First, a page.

December 10, 2013

Why do we learn about government from ‘leaks’?


I wonder how many people have heard about the Trans-Pacific Partnership. Not many, I suspect, and that wouldn’t be surprising. Just as has been the case in pushing “free” trade agreements in the past, President Barack Obamaa is trying to get “fast track” authority from the Congress that would limit debate and amendments, and keep the bill’s troubling contents away from our prying eyes.

According to Wikipedia, the president’s push for this authority has “drawn criticism and protest from the public, advocacy groups and elected officials, in part due to the secrecy of the negotiations, the expansive scope of the agreement, and controversial clauses in drafts leaked to the public.”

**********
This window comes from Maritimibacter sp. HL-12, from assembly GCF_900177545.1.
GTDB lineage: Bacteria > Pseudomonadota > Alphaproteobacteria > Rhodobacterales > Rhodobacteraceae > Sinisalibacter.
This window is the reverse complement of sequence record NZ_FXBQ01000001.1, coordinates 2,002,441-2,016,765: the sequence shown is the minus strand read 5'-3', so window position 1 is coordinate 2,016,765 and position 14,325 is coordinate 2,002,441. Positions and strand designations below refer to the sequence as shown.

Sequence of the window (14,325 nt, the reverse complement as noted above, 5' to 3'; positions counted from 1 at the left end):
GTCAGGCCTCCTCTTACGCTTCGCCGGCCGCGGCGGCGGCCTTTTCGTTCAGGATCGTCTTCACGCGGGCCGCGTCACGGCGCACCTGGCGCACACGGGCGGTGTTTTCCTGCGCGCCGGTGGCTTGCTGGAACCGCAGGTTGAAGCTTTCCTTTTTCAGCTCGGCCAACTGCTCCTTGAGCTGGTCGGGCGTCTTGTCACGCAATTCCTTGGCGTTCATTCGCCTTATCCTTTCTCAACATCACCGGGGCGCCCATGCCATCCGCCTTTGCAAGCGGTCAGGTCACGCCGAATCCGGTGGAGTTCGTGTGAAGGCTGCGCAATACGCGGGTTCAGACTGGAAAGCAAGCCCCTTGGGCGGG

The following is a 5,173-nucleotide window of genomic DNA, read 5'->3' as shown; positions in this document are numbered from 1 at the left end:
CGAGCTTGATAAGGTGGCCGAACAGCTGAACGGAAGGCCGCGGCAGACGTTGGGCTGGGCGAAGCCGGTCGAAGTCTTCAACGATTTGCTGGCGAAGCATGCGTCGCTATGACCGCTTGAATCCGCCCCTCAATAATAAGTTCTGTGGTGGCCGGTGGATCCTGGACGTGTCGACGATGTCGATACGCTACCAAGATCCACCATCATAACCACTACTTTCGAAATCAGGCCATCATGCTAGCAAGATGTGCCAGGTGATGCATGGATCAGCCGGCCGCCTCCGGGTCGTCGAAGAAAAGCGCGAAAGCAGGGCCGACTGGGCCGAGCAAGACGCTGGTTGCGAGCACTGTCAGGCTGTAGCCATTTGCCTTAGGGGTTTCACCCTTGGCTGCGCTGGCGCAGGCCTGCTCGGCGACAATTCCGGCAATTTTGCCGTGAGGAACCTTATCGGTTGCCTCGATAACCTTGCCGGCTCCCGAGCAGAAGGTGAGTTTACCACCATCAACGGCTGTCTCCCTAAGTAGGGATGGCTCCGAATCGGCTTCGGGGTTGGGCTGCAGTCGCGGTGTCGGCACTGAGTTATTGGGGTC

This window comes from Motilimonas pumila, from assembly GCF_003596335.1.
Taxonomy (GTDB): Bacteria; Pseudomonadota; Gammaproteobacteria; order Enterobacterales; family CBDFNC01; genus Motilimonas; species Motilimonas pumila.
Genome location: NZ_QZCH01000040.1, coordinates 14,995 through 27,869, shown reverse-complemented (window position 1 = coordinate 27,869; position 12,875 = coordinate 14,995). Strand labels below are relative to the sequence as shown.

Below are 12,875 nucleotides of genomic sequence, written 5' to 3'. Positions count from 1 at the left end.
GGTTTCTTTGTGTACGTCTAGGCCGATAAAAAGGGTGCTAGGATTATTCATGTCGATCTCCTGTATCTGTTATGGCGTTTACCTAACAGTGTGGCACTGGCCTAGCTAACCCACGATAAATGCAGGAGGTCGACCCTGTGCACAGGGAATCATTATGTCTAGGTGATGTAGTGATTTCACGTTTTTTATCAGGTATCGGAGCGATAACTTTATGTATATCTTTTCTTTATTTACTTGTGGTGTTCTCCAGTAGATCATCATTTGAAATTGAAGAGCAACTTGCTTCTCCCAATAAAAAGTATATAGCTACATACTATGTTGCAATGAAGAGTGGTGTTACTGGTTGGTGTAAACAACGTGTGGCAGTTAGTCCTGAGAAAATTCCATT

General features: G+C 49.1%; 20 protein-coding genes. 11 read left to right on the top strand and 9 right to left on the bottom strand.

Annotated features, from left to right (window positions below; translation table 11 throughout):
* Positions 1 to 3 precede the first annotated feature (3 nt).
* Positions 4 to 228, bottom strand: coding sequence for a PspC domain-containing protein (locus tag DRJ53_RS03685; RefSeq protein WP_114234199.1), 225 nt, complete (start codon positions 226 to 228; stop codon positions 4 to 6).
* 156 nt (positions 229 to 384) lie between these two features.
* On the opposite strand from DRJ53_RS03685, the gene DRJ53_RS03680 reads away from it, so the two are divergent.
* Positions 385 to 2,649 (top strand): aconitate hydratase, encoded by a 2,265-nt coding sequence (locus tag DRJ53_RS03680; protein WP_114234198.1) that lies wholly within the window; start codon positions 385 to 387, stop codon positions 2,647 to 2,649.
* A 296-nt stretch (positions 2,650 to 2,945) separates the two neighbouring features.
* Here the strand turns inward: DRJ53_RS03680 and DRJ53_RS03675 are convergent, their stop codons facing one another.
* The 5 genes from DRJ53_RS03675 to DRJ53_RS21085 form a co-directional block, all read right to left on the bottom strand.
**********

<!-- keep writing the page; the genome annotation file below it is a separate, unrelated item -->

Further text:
Why on Earth does the American public have to get its information about what its government is doing through “leaks”? We can rest assured that the corporations that will gain from another “free” trade agreement don’t have to get their information from “leaks.” In fact, it’s likely that they’ve written much of this “agreement.”

The money in Washington creates a stench that continues to poison the fantasy of living in a democracy. American citizens have to get off their butts and stop electing anyone, at any level of government, who won’t pledge to make removing money from politics a top priority. Then, and only then, is there any possibility of putting the brakes on the rapid redistribution of benefits from our resources, labor and wealth toward the top 1 percent.

Chris WrightSolon
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